Let the mouse hunting season begin
It seems my garage is the go-to destination for just about every mouse in Laramie County. But unluckily for the mice, I have funky-mad hunting and trapping skills. Sort of.
I don’t know why the mice like my garage, but they do. It’s not like there’s a bunch of good stuff for them to eat in there, though there is a lot of stuff that isn’t probably particularly tasty, but that mice seem to like to chew up, and I would rather they didn’t. And for the past few months, that’s exactly what they’ve been doing.
So I’ve started trying my best to eradicate the little rodents from my garage. It hasn’t been easy, because the garage isn’t exactly mouse-proof. New ones seem to come in about as fast as I can catch the ones that were already there.
It’s a good thing I’m such a clever, experienced trapper. Yes, that was sarcasm. But I did luck out and find a trap, through sheer chance, that mice can’t seem to resist. It’s a live trap, and it doesn’t need any bait. It’s just a box with a tunnel through it, and mice love to go into tight spaces. When they go into this one, they trip a switch, and the trap flings them into a catch pen.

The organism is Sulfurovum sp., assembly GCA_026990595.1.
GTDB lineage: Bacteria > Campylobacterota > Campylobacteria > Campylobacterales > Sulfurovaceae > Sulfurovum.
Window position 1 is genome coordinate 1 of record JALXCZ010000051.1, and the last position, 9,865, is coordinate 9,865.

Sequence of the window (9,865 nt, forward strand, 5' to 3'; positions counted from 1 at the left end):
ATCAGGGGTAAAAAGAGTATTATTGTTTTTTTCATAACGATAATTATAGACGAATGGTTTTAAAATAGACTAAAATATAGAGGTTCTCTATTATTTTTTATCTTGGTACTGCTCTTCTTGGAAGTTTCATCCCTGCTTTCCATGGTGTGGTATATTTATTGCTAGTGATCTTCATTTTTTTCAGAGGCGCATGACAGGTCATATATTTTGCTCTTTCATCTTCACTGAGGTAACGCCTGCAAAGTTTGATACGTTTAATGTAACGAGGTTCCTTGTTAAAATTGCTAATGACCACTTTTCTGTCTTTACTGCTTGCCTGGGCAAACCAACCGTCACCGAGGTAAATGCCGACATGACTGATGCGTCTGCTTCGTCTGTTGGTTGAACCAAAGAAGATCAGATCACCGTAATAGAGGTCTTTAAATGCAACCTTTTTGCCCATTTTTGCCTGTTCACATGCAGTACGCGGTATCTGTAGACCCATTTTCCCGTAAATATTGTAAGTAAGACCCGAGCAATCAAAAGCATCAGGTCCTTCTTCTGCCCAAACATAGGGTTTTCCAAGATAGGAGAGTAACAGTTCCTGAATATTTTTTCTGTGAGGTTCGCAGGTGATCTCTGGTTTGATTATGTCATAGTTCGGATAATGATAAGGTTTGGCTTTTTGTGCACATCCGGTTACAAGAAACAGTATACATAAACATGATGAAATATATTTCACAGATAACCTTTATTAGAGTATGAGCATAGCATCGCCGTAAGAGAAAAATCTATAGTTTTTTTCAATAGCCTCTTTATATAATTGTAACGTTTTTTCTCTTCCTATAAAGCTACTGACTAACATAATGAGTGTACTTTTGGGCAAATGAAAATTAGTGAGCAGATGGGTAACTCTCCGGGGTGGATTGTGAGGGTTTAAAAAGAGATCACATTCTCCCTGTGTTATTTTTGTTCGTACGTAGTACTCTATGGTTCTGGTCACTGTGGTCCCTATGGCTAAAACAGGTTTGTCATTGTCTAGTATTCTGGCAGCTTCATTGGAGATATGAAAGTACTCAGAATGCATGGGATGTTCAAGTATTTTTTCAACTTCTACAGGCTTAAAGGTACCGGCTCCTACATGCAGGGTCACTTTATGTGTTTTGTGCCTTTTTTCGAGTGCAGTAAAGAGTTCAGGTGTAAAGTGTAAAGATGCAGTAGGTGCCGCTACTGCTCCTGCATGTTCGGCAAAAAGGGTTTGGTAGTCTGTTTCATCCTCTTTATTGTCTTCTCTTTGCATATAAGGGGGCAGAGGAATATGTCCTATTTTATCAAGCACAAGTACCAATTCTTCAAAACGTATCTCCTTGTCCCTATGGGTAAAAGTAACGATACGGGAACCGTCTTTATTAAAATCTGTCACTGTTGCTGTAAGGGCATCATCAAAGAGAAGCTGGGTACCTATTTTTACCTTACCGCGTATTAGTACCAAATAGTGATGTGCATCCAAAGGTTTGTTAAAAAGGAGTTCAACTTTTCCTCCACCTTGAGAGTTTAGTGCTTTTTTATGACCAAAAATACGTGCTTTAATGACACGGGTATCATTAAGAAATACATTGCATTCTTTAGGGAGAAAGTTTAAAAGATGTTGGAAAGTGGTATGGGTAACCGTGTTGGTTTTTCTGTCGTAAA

Granted, this means I have to figure out what to do with the mice that get caught, and I admit I’m a bit too much of a softy to do what I should. When I caught the first few, I put the trap in the back of the truck and drove them out to the end of my driveway, and I let them go. I reasoned that they’d be quickly and humanely snuffed by the owls that live in our neighborhood, but in actuality, they probably just hoofed it to my neighbors’ garages. That’s not very conducive to neighborly relations, so my wife insisted I do the dirty deed myself.
I won’t bore you with the details, but it involves shooing the mouse out of the trap and into a Ziplock bag. To accomplish the quick, humane part of the process, I’ve gone though some trials and errors. I just hope the mice stop coming in, or I may have to go back to feeding the owls again.